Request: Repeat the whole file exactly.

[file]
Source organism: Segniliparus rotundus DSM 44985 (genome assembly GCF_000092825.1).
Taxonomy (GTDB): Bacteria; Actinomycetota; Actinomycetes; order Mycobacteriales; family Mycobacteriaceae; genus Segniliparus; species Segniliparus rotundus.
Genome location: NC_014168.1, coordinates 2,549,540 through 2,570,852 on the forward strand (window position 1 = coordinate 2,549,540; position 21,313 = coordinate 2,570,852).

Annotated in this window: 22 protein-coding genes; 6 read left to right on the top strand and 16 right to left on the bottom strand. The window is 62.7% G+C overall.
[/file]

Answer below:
Source organism: Segniliparus rotundus DSM 44985 (genome assembly GCF_000092825.1).
Taxonomy (GTDB): Bacteria; Actinomycetota; Actinomycetes; order Mycobacteriales; family Mycobacteriaceae; genus Segniliparus; species Segniliparus rotundus.
Genome location: NC_014168.1, coordinates 2,549,540 through 2,570,852 on the forward strand (window position 1 = coordinate 2,549,540; position 21,313 = coordinate 2,570,852).

Annotated in this window: 22 protein-coding genes; 6 read left to right on the top strand and 16 right to left on the bottom strand. The window is 62.7% G+C overall.